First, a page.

CHINA Schools in risky areas to postpone reopening


Schools in risky areas to postpone reopening

China Daily

10:50, August 16, 2021

Schools in medium- and high-risk areas in Jiangsu province, which has been hit hardest in the latest COVID-19 outbreak in China, will postpone the return of students for the new semester.

Residents of a community walk under mist created by two water cannon trucks mimicking a water arch in Nanjing, Jiangsu province, on Saturday. The community's lockdown was lifted after no COVID-19 cases were reported for 21 days. (Photo: China Daily)

The Jiangsu Provincial Education Department said primary and secondary schools in regions classified as low-risk areas for COVID-19 will start the fall semester on schedule, which is usually on Sept 1.

In regions classified as medium- or high-risk areas, the new semester will start 21 days after their risk level is adjusted to low, and students should be prepared to return to schools at different times.

Schools that have to delay the start of the autumn semester will be able to provide online courses to students.

All the students at the province's universities and colleges have been told not to return before Sept 15.

In the provincial capital, Nanjing, local education authorities told a news conference on Sunday that all the city's primary and secondary schools and kindergartens will postpone the start of the new school year.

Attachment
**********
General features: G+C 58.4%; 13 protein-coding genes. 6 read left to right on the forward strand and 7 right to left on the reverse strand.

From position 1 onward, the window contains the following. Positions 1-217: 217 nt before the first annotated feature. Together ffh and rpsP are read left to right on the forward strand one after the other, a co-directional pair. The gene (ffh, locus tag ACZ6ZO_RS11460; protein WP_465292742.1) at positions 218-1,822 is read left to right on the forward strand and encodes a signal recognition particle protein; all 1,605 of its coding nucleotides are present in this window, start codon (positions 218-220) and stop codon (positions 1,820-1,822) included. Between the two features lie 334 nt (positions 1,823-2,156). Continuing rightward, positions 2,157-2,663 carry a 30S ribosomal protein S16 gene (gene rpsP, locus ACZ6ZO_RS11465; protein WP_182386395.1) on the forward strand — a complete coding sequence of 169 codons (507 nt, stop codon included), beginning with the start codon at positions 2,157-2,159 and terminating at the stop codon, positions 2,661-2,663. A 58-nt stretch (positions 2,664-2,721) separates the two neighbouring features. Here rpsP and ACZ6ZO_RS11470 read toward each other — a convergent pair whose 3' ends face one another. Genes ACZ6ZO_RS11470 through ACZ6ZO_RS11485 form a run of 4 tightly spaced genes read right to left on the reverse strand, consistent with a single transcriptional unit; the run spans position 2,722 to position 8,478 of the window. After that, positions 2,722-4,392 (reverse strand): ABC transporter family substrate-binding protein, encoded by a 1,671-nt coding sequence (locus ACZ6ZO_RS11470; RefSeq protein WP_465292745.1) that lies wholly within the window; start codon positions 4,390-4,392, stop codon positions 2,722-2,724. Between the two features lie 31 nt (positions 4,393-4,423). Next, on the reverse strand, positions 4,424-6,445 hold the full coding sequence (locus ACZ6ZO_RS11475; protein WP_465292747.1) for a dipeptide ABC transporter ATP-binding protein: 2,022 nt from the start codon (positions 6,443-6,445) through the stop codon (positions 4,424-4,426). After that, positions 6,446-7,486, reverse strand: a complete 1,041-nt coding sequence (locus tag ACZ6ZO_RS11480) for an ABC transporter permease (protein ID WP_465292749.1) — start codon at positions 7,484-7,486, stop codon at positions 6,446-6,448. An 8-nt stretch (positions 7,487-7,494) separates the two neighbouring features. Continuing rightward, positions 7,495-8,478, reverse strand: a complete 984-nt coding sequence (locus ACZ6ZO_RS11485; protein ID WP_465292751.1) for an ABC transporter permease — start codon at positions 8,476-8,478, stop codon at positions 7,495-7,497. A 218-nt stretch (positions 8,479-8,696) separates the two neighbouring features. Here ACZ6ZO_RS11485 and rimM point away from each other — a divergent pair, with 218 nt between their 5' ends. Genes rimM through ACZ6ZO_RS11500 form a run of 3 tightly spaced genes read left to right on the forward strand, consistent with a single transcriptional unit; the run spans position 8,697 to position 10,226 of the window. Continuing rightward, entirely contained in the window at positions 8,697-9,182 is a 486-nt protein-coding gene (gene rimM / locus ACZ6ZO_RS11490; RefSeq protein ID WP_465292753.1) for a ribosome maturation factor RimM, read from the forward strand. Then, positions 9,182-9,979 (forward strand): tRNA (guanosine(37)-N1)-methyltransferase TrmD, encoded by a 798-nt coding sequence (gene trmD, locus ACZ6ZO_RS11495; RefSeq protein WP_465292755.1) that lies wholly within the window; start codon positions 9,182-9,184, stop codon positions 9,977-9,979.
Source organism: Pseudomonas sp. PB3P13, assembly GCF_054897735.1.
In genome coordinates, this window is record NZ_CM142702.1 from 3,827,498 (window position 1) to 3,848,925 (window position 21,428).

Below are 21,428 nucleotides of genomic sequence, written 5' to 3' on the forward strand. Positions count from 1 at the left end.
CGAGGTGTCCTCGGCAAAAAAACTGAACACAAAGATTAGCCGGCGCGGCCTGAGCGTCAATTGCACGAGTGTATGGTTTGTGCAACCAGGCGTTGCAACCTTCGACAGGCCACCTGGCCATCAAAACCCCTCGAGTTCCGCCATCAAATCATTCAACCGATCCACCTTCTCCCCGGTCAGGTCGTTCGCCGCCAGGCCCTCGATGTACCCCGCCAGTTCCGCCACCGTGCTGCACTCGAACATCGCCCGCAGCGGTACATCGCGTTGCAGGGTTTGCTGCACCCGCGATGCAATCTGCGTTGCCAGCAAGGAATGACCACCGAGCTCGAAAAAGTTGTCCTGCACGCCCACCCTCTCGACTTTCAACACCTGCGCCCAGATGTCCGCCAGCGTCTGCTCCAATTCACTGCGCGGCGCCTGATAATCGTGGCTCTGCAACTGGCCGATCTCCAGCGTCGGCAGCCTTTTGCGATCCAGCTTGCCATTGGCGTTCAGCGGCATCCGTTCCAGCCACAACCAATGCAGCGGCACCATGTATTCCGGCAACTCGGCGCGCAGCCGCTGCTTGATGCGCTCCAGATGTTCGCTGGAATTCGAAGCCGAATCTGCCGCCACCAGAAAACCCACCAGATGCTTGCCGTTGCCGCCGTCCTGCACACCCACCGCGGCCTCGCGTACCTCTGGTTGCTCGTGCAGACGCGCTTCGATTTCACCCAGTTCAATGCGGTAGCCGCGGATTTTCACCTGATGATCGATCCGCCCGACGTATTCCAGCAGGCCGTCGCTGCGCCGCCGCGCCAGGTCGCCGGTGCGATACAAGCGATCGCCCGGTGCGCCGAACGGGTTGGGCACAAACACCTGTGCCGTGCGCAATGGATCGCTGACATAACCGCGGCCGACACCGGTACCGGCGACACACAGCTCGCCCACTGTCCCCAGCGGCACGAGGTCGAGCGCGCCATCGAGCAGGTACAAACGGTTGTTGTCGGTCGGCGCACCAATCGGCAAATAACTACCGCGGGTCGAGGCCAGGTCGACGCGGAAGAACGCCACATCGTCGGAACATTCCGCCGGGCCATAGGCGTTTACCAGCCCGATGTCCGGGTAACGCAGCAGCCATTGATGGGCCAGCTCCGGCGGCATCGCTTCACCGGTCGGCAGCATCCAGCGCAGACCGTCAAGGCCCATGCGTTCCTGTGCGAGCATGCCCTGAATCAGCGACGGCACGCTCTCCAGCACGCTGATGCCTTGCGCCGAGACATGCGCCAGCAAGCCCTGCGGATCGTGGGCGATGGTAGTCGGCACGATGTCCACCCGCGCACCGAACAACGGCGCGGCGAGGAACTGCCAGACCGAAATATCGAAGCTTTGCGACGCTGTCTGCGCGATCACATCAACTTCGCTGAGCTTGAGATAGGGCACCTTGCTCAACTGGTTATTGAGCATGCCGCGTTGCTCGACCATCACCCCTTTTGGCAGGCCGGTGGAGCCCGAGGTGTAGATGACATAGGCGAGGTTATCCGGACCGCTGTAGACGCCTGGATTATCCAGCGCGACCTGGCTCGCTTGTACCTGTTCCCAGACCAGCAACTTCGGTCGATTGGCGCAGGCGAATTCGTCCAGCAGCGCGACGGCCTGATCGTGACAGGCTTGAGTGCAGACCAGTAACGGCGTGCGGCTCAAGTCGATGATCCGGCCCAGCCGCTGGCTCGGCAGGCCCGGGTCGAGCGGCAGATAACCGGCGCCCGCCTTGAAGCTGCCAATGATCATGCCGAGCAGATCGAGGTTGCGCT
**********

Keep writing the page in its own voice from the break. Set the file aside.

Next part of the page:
"The new semester will start 21 days after all the regions in the city are classified as low-risk areas," said Dai Xinghai, deputy director of Nanjing's education bureau. "We will publish the schedule three days in advance."

Jiangsu recorded 18 new locally transmitted confirmed COVID-19 cases on Saturday, all of them in Yangzhou, the provincial health commission said on Sunday. Yangzhou has reported 546 local cases since July 20.

The city hit hardest in the latest COVID-19 outbreak in the province, it launched mass nucleic acid test screening in its downtown area on Friday to find those who had missed the previous rounds of testing,, an online news outlet, reported.

Community workers, volunteers and property management staff were mobilized to go door to door to verify whether people had been tested.

Those who do not take part in the unified testing will have their lack of trustworthiness recorded on the public credit collection and service platform, which may affect their personal credit, consumption and employment in the future, according to a statement issued by the local public security bureau.

In addition, according to different circumstances, they may be given warnings, fines and detention, or face even more severe penalties, it said.

Terms of Service & Privacy Policy

We have updated our privacy policy to comply with the latest laws and regulations. The updated policy explains the mechanism of how we collect and treat your personal data. You can learn more about the rights you have by reading our terms of service. Please read them carefully. By clicking AGREE, you indicate that you have read and agreed to our privacy policies

Agree and continue